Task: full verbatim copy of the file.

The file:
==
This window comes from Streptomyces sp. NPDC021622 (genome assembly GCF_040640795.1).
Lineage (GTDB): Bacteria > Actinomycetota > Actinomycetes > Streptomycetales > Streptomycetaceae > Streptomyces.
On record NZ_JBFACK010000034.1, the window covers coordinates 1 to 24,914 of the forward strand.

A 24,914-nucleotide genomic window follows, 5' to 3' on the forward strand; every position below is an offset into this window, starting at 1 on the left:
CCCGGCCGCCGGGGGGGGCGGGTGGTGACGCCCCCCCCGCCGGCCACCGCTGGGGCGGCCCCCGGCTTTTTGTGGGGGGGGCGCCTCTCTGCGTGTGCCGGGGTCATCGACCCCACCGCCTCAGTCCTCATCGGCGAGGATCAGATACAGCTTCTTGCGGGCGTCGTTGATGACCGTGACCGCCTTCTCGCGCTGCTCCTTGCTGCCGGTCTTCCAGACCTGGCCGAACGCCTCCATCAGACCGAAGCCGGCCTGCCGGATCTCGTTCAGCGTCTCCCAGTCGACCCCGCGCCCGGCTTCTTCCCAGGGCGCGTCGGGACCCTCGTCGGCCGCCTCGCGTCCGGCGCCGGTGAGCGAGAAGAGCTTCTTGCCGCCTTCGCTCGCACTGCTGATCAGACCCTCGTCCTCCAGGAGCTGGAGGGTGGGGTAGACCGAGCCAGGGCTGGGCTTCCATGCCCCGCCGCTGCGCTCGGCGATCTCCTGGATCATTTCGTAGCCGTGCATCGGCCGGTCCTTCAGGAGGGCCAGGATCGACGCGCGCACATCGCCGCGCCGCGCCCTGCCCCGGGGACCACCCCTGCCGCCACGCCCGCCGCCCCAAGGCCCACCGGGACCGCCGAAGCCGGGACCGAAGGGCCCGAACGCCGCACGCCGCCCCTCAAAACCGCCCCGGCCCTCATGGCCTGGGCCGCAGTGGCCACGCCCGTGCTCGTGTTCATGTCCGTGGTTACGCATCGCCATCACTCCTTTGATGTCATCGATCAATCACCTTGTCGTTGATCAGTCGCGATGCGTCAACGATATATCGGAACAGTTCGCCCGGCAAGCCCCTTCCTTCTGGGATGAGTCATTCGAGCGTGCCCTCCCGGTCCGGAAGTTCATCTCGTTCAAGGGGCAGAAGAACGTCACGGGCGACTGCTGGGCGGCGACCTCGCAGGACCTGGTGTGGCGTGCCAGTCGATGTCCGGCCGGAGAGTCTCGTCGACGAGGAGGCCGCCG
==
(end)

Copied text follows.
This window comes from Streptomyces sp. NPDC021622 (genome assembly GCF_040640795.1).
Lineage (GTDB): Bacteria > Actinomycetota > Actinomycetes > Streptomycetales > Streptomycetaceae > Streptomyces.
On record NZ_JBFACK010000034.1, the window covers coordinates 1 to 24,914 of the forward strand.

A 24,914-nucleotide genomic window follows, 5' to 3' on the forward strand; every position below is an offset into this window, starting at 1 on the left:
CCCGGCCGCCGGGGGGGGCGGGTGGTGACGCCCCCCCCGCCGGCCACCGCTGGGGCGGCCCCCGGCTTTTTGTGGGGGGGGCGCCTCTCTGCGTGTGCCGGGGTCATCGACCCCACCGCCTCAGTCCTCATCGGCGAGGATCAGATACAGCTTCTTGCGGGCGTCGTTGATGACCGTGACCGCCTTCTCGCGCTGCTCCTTGCTGCCGGTCTTCCAGACCTGGCCGAACGCCTCCATCAGACCGAAGCCGGCCTGCCGGATCTCGTTCAGCGTCTCCCAGTCGACCCCGCGCCCGGCTTCTTCCCAGGGCGCGTCGGGACCCTCGTCGGCCGCCTCGCGTCCGGCGCCGGTGAGCGAGAAGAGCTTCTTGCCGCCTTCGCTCGCACTGCTGATCAGACCCTCGTCCTCCAGGAGCTGGAGGGTGGGGTAGACCGAGCCAGGGCTGGGCTTCCATGCCCCGCCGCTGCGCTCGGCGATCTCCTGGATCATTTCGTAGCCGTGCATCGGCCGGTCCTTCAGGAGGGCCAGGATCGACGCGCGCACATCGCCGCGCCGCGCCCTGCCCCGGGGACCACCCCTGCCGCCACGCCCGCCGCCCCAAGGCCCACCGGGACCGCCGAAGCCGGGACCGAAGGGCCCGAACGCCGCACGCCGCCCCTCAAAACCGCCCCGGCCCTCATGGCCTGGGCCGCAGTGGCCACGCCCGTGCTCGTGTTCATGTCCGTGGTTACGCATCGCCATCACTCCTTTGATGTCATCGATCAATCACCTTGTCGTTGATCAGTCGCGATGCGTCAACGATATATCGGAACAGTTCGCCCGGCAAGCCCCTTCCTTCTGGGATGAGTCATTCGAGCGTGCCCTCCCGGTCCGGAAGTTCATCTCGTTCAAGGGGCAGAAGAACGTCACGGGCGACTGCTGGGCGGCGACCTCGCAGGACCTGGTGTGGCGTGCCAGTCGATGTCCGGCCGGAGAGTCTCGTCGACGAGGAGGCCGCCG